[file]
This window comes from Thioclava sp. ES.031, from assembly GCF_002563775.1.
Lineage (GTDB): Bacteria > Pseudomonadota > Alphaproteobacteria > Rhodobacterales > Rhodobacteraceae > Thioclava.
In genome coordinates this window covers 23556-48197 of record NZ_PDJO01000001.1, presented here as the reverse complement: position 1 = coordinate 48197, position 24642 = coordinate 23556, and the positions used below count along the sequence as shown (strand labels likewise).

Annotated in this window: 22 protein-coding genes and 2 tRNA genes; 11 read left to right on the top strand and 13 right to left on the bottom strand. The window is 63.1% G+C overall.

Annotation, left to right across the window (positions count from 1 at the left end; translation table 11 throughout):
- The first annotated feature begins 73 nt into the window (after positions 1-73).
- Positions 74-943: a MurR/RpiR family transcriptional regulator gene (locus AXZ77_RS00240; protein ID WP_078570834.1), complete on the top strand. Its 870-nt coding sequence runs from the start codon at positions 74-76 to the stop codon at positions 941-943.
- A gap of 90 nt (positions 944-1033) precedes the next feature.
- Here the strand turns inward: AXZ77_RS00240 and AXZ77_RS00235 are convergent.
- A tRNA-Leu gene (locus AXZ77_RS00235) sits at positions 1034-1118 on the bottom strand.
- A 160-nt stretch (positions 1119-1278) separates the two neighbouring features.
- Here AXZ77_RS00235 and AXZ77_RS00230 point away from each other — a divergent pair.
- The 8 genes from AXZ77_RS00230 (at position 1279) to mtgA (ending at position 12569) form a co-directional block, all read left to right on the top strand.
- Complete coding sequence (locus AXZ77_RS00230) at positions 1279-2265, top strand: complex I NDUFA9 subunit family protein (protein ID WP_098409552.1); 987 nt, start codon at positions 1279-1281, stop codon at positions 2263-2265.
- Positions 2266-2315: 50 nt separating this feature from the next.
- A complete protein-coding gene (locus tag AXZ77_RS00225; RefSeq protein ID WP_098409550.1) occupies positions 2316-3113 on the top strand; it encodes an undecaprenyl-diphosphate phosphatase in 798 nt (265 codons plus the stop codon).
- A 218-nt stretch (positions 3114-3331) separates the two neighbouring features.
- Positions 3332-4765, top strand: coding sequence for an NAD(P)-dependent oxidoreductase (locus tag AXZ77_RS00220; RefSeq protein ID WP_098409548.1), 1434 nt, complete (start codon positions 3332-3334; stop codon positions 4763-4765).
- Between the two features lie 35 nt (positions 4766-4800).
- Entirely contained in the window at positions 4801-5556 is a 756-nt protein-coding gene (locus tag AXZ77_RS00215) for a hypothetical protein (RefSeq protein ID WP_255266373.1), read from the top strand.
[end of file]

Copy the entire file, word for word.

This window comes from Thioclava sp. ES.031, from assembly GCF_002563775.1.
Lineage (GTDB): Bacteria > Pseudomonadota > Alphaproteobacteria > Rhodobacterales > Rhodobacteraceae > Thioclava.
In genome coordinates this window covers 23556-48197 of record NZ_PDJO01000001.1, presented here as the reverse complement: position 1 = coordinate 48197, position 24642 = coordinate 23556, and the positions used below count along the sequence as shown (strand labels likewise).

Annotated in this window: 22 protein-coding genes and 2 tRNA genes; 11 read left to right on the top strand and 13 right to left on the bottom strand. The window is 63.1% G+C overall.

Annotation, left to right across the window (positions count from 1 at the left end; translation table 11 throughout):
- The first annotated feature begins 73 nt into the window (after positions 1-73).
- Positions 74-943: a MurR/RpiR family transcriptional regulator gene (locus AXZ77_RS00240; protein ID WP_078570834.1), complete on the top strand. Its 870-nt coding sequence runs from the start codon at positions 74-76 to the stop codon at positions 941-943.
- A gap of 90 nt (positions 944-1033) precedes the next feature.
- Here the strand turns inward: AXZ77_RS00240 and AXZ77_RS00235 are convergent.
- A tRNA-Leu gene (locus AXZ77_RS00235) sits at positions 1034-1118 on the bottom strand.
- A 160-nt stretch (positions 1119-1278) separates the two neighbouring features.
- Here AXZ77_RS00235 and AXZ77_RS00230 point away from each other — a divergent pair.
- The 8 genes from AXZ77_RS00230 (at position 1279) to mtgA (ending at position 12569) form a co-directional block, all read left to right on the top strand.
- Complete coding sequence (locus AXZ77_RS00230) at positions 1279-2265, top strand: complex I NDUFA9 subunit family protein (protein ID WP_098409552.1); 987 nt, start codon at positions 1279-1281, stop codon at positions 2263-2265.
- Positions 2266-2315: 50 nt separating this feature from the next.
- A complete protein-coding gene (locus tag AXZ77_RS00225; RefSeq protein ID WP_098409550.1) occupies positions 2316-3113 on the top strand; it encodes an undecaprenyl-diphosphate phosphatase in 798 nt (265 codons plus the stop codon).
- A 218-nt stretch (positions 3114-3331) separates the two neighbouring features.
- Positions 3332-4765, top strand: coding sequence for an NAD(P)-dependent oxidoreductase (locus tag AXZ77_RS00220; RefSeq protein ID WP_098409548.1), 1434 nt, complete (start codon positions 3332-3334; stop codon positions 4763-4765).
- Between the two features lie 35 nt (positions 4766-4800).
- Entirely contained in the window at positions 4801-5556 is a 756-nt protein-coding gene (locus tag AXZ77_RS00215) for a hypothetical protein (RefSeq protein ID WP_255266373.1), read from the top strand.